Association Management

The One-In-One-Out Rule: What Associations Can Learn from Minimalism and Decluttering

By Danielle S. Russell, CAE • November 3, 2022

Article originally published in Canada Society of Association Executives’ Association™ Fall/Winter 2022 magazine

I received my Certified Association Executive (CAE®) designation in the summer of 2015 and within 24 months I had also given away/donated/tossed over 70 per cent of my possessions. The process of building my leadership and management skills, while simultaneously shrinking my stuff, helped me zero in on how lessons from the process of decluttering and living a more minimal life could be applied by association executives to enhance the value they bring to their organizations, and the value that, in turn, is created for members and other stakeholders.

I have a few minimalism rules to live by, that also come in handy at the office.


You’ve probably done some version of a stop-start-continue exercise with your teams or Boards, or perhaps as a solo activity. There are a million different ideas, suggestions and initiatives that come up when you have passionate, engaged and creative people working together, but it’s been my experience that since the “stop” list is the most challenging, it often gets skipped over and then either gets insufficient attention or none at all.

In our “do more with less” world, it is tempting to allow this scope creep into our jobs, to grin and bear it in a show of dedication to the cause our association was created to advance. But the truth is, it is actually really inefficient to be spending your scarce resources on unnecessary, non-essential or, at the very least, less-important tasks.

Much like the one-in-one-out rule of minimalism, holding fast to creating and actioning a “stop” list takes discipline, and may take a bit of backbone as you stand up to others or to the little voice in your head that says if you were really dedicated to the cause you’d find a way to make this happen too.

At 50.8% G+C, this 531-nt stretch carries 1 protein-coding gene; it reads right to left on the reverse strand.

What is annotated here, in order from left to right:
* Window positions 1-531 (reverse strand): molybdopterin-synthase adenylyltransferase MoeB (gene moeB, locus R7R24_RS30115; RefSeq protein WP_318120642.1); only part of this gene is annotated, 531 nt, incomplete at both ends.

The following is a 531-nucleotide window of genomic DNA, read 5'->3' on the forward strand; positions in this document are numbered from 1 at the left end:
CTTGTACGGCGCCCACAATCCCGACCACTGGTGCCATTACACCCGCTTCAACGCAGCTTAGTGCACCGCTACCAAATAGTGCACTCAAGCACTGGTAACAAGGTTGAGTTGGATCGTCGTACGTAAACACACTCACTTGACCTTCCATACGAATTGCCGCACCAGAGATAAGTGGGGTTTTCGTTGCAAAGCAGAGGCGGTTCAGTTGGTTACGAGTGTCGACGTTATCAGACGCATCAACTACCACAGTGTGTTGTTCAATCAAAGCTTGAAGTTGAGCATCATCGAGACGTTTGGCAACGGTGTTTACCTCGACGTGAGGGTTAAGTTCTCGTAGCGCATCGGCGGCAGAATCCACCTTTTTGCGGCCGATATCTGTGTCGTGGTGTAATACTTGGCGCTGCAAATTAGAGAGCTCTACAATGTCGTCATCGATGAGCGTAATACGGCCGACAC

Years ago, I was guiding a new (to me) organization through a budget cycle when one of the directors asked me point blank which programs, initiatives or other expenses I thought could be cut to make more budget room for emerging and growing priorities. When my first couple of suggestions were dismissed as unworkable, I turned the question back to the group. Not a single person had a suggestion. The trouble is, by the time you mount the learning curve and deeply understand what the organization (generally) holds as sacred, you are likely to have also taken a deep sip of the Kool-Aid.

Which brings me to my next point…


Put another way, if everything is sacred, nothing is sacred. In minimalism and decluttering, we see this in the idea that stuff can’t hold memories and holding onto something that belonged to another person won’t help you hold on to them or their memory. In associations, ascribing deep and non-transferrable meaning to any one program, initiative or offering locks us in and hampers our ability to respond to shifting and emerging trends.

This idea is deeply applicable specifically in member-based organizations. We’ve all heard that to be all things to everyone, you become nothing to anyone. Sometimes the thing that needs to be re-evaluated isn’t a specific offering to members: it’s the inclusion of an entire class of members. One of the key success metrics of many organizations is membership, but I challenge you to think about how much better you might serve your core mission if you stopped trying to attract and service members who would not otherwise find value in your organization.